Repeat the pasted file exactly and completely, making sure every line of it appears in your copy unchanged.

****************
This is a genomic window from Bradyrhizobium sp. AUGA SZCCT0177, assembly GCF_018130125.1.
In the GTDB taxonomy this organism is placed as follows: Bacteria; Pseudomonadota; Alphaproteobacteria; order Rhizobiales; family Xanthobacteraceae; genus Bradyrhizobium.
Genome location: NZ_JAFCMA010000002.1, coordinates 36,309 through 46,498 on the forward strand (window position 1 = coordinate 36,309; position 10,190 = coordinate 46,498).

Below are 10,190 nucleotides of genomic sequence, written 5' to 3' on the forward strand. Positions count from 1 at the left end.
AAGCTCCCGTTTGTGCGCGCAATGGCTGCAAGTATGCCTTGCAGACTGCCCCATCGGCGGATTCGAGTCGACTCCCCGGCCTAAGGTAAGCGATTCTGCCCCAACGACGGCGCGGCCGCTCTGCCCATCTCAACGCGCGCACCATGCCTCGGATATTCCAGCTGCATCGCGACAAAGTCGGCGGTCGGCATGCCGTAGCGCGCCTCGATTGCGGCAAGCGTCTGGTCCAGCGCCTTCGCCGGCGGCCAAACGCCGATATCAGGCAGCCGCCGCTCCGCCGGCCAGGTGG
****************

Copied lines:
This is a genomic window from Bradyrhizobium sp. AUGA SZCCT0177, assembly GCF_018130125.1.
In the GTDB taxonomy this organism is placed as follows: Bacteria; Pseudomonadota; Alphaproteobacteria; order Rhizobiales; family Xanthobacteraceae; genus Bradyrhizobium.
Genome location: NZ_JAFCMA010000002.1, coordinates 36,309 through 46,498 on the forward strand (window position 1 = coordinate 36,309; position 10,190 = coordinate 46,498).

Below are 10,190 nucleotides of genomic sequence, written 5' to 3' on the forward strand. Positions count from 1 at the left end.
AAGCTCCCGTTTGTGCGCGCAATGGCTGCAAGTATGCCTTGCAGACTGCCCCATCGGCGGATTCGAGTCGACTCCCCGGCCTAAGGTAAGCGATTCTGCCCCAACGACGGCGCGGCCGCTCTGCCCATCTCAACGCGCGCACCATGCCTCGGATATTCCAGCTGCATCGCGACAAAGTCGGCGGTCGGCATGCCGTAGCGCGCCTCGATTGCGGCAAGCGTCTGGTCCAGCGCCTTCGCCGGCGGCCAAACGCCGATATCAGGCAGCCGCCGCTCCGCCGGCCAGGTGG